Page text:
While Sutton is certainly not a household name, he is a major figure in deep learning, and a significant addition for a Canadian company nonetheless. Without a central hub for academics to branch out on their work in Canada, deep learning’s southbound pioneers served as pied pipers, bringing their students with them, creating a brain drain.
Banking, too, seems to have plenty to offer deep-learning experts—in particular, rich historical data sets from decades of business. “The backbone of machine learning is data sets, and without that you’re really handcuffed. The bank has really interesting data sets from decades of market data that can be used to solve open problems right now,” says Agrafioti. Banking also offers some tantalizing practical applications for deep-learning innovators, too; of the three possibilities listed by Agrafioti—personalized AI-driven customer service, real-time fraud prevention and risk management—it’s the last one that might appeal most to those interested in industry disruption. Deep learning’s use of patterns to predict future activity appears to have tremendous potential for stock brokers, investment bankers, and asset managers—to assist them, at least for now. (For the record, Agrafioti demurs about the potential automation of those positions, rightly noting that there is no industry consensus on whether AI can ever truly become as or more powerful than the human brain.)
It is, however, unclear if Canada’s banks—collectively the country’s largest companies—could reverse the tide of expertise migrating southward on their own. While the price tag of RBC’s investment in this lab is unclear, beyond Agrafioti’s cited cost of “tens of millions of dollars over the coming years,” Canada’s banks are unlikely to be able to match the dollar figures splashed around by companies like Tesla, which invested US$1 billion into Open AI in 2015. Canada’s Big Six banks themselves are less likely to feel the need to innovate, insulated as they are against the competitive agitation of fintech companies by their market position and regulatory balustrade, and cognizant that Canada’s venture capitalism industry—usually the fuel for fintech—is far less fulsome than America’s. For these comfortable behemoth banks, the innovation stakes aren’t as high, a fact that Agrafioti acknowledges: “Our rate of adoption is, of course, not as fast as some tech companies.”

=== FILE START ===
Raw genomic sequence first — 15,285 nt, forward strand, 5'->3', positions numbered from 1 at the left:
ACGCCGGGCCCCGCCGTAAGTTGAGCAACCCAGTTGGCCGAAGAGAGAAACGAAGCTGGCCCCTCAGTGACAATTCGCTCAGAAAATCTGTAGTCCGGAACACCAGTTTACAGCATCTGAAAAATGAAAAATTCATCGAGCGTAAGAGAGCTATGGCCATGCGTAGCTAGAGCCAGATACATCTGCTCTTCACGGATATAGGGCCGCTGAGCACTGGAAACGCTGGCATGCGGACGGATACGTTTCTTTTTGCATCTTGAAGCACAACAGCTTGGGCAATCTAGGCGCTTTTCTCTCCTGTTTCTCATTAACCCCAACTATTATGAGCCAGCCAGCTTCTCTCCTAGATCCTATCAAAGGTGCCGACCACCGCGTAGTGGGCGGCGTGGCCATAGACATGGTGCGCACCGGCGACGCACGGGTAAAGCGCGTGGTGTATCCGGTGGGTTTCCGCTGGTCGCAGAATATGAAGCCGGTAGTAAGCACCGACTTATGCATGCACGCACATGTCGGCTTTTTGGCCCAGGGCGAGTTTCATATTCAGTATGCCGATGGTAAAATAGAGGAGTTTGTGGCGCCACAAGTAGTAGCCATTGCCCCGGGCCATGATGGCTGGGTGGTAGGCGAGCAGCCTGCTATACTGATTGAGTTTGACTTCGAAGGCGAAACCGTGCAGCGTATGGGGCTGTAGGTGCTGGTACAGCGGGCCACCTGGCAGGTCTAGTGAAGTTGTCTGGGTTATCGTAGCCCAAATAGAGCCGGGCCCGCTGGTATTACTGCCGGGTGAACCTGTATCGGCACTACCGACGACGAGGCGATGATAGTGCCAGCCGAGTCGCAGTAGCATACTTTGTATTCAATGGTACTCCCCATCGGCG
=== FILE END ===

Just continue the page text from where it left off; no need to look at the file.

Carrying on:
Still, RBC deserves credit for at least pushing to develop more homegrown research. Scotiabank, CIBC, TD Canada Trust and Bank of Montreal were not able to respond at press time to requests for details about their own research into deep learning. (Scotiabank did, however, start a “digital factory” in 2015, which professed to partner with fintech startups to develop new technologies, and gifted the University of Toronto with $1.75 million to study “disruptive technologies,” while several big-bank CEOs acknowledged that AI needed to be harnessed within the industry at a recent conference.)
But will it be enough to reverse the AI brain drain on its own? Surely not. The lure of money, vast data sets, and powerful computing in Silicon Valley remains a powerful pull for those at the peak of their profession. But if Canadian companies can learn anything from deep learning, it’s to take lessons from the patterns of the past—struggles to innovate, and an inability to keep our best talent here—and project the right way forward in the future. And where better to start, than with the large data sets at the fingertips of our powerful banks?